Current schistosomiasis vaccine research is beginning to explore DNA vaccine as one of the alternatives. The latest development in DNA vaccine research shows great promises against parasitic helminthes albeit some challenges. (Akram et al.) Remarkable progress has been made in the past few years in terms of DNA vaccine research and it is undoubtedly one of the most novel ways that we can be used to develop vaccines against different kinds of infectious diseases. The ingenuity in the success of DNA vaccines arises from the fact that it entails a fairly simple procedure. A purified and modified DNA sequence encoding for the target antigen is inserted into a bacterial plasmid, which is done under the regulation of Eukaryotic promoter. The plasmid with the insert is then injected into specific host cells usually the muscle cells. The idea is that the host’s immune cells will recognize the foreign antigen but nonetheless treats the foreign antigen as harmless and thus regulates the expression of the newly introduced antigen. This is an incredible way of introducing new antigen (extracted from Schistosome) into the body of the human host so that antibody can safely be mounted against it. This technology is already in use to derive vaccines for cancer and other infectious diseases.
DNA vaccine can also be used to invoke all kinds of immune response including T-helper cells which are crucial for the schistosomiasis immune response mechanism. It is thought that there are complex adjuvants that play crucial roles involving Toll-like receptor pathways. Also DNA vaccine, unlike conventional vaccines can be used to develop multi-antigen vaccine. Furthermore, it is easy produce DNA vaccine on a lager scale since they don’t require specialized storage like temperature. What is even more interesting is the recent development in our ability to sequence the genomes of some parasites. With the help of proteomics and genomics, one can probe the genes of interest and its functionality fairly easily. Thus DNA vaccine represents a new beginning in terms of effectively developing a fast, but reliable vaccine product against many infectious diseases threatening humans worldwide. Some researchers are also making use of this new paradigm in vaccine research to find effective vaccines against schistosomes.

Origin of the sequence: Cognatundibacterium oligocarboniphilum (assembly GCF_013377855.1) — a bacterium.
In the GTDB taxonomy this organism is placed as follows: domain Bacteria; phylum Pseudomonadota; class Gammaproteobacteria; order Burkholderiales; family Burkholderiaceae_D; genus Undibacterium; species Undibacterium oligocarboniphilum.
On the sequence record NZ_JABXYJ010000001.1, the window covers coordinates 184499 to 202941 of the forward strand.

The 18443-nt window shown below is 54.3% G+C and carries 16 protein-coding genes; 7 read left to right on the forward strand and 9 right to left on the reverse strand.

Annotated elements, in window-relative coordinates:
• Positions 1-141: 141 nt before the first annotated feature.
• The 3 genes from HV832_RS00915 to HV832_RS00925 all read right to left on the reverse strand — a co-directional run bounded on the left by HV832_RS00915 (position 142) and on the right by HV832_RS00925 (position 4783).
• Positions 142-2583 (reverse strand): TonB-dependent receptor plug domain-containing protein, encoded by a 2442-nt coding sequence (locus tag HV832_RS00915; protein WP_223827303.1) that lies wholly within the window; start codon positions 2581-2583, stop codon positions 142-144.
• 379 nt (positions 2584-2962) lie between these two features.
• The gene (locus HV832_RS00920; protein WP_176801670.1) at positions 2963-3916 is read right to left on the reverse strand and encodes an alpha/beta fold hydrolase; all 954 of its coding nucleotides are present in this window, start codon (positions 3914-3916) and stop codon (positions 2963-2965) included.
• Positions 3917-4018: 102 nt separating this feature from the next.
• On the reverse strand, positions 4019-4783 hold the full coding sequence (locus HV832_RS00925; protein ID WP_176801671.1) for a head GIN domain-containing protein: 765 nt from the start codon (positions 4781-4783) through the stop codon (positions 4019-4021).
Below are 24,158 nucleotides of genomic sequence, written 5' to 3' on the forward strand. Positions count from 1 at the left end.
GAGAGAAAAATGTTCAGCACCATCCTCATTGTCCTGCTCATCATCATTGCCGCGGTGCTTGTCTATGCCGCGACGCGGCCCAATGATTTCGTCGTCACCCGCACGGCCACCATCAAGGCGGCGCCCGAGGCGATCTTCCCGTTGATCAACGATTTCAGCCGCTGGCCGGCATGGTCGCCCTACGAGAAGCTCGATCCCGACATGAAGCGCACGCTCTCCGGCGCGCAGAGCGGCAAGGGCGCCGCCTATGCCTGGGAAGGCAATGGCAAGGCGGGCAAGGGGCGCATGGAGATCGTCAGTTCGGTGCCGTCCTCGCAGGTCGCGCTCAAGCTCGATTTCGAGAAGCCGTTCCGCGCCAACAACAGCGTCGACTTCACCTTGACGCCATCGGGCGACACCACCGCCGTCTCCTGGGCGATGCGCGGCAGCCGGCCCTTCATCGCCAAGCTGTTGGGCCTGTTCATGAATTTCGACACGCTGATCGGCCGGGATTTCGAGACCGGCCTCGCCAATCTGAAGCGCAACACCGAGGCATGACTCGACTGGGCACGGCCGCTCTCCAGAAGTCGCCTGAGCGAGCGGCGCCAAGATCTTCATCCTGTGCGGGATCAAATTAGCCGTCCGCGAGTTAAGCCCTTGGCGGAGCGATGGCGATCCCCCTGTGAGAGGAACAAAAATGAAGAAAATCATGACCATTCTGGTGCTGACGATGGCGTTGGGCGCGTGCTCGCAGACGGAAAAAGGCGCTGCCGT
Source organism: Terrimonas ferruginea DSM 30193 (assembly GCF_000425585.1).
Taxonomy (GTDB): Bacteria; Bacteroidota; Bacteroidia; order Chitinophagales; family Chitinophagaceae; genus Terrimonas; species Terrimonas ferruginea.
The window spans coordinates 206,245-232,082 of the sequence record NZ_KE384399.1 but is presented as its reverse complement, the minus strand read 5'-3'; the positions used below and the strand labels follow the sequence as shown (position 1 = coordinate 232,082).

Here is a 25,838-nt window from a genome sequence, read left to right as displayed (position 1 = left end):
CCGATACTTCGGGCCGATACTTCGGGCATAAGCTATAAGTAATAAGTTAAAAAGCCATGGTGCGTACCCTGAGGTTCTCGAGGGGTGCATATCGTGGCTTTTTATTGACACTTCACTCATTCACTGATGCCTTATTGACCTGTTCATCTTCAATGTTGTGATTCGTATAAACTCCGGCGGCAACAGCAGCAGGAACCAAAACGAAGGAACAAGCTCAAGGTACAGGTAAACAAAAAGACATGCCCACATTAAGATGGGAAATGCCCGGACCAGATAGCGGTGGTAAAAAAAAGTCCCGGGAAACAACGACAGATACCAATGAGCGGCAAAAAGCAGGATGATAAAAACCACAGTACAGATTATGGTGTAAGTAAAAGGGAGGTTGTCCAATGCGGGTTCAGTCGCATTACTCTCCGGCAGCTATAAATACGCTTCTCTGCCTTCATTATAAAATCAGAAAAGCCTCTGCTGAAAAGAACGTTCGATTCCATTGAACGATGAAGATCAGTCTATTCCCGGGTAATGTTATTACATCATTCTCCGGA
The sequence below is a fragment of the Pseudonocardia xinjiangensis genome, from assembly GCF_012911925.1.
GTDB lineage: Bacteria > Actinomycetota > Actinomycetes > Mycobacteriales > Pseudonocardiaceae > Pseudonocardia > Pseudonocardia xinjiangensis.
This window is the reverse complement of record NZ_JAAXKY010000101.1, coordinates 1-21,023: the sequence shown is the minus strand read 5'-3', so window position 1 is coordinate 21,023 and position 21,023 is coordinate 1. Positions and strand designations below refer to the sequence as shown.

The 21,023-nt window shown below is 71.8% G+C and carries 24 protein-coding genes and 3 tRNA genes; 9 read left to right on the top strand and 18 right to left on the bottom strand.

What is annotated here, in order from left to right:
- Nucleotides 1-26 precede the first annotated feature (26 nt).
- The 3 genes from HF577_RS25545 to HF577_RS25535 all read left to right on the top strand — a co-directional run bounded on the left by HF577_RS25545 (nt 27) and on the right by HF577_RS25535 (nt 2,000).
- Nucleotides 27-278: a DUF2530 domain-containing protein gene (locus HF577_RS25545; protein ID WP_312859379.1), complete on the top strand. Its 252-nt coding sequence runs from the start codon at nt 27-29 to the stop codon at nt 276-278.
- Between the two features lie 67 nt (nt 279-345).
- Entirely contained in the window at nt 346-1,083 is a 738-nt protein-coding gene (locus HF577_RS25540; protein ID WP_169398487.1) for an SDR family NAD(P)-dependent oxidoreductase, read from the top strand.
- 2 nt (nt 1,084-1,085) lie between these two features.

For instance, a number of studies have been conducted using the method of DNA vaccine. A DNA vaccine based on S.mansoni, as large sub-unit of caplain (Sm-p80) was tested in mice. When the test was done using plasmids that encode either IL-4,-2, -12 or GM-CSF, the result was more powerful than if the Sm-p80 was used alone (Akram, vaccine review). Other multi-antigen DNA vaccines have also been explored using different vaccine candidates including sm14. In addition, vaccine candidates like S.japonicum paramyosin (rSjc97) was also tested in mice and water buffalo showing the potential for DNA vaccine as an effective strategy to develop new vaccines. In addition, a study by E Nascimento et al. further shows the use of DNA vaccine. In this study the use of combinatorial plasmids were explored. They took three plasmids encoding tegumental, (Pecl and Psm14) and muscular (Pirv5) and immunized female BALB/c mice with the vaccine. The mice were later infected with circariae and studied for the worm load. Results from this study shows that the induction of protective immunity by triple schistosome antigen encoded-vaccine was higher than that of single vaccine with a higher efficacy in the lowering of worm burden. The study concluded that vaccine derived from the three DNA encoded S.mansoni antigens Sm14, IrV5, and ECL resulted in the induction of protective immunity in the range of 45-50%. Thus this and other studies show the prospect for further research in vaccine development is paramount to reduce the heavy burden of infectious diseases. Furthermore, DNA vaccine is perhaps one of the most interesting biological tools that we can exploit to understand the role of parasites and eventually to find interventions in the form of vaccine. Schistosomiasis is a complex disease and a better understanding of the immune modulation in humans is essential for effective vaccine development.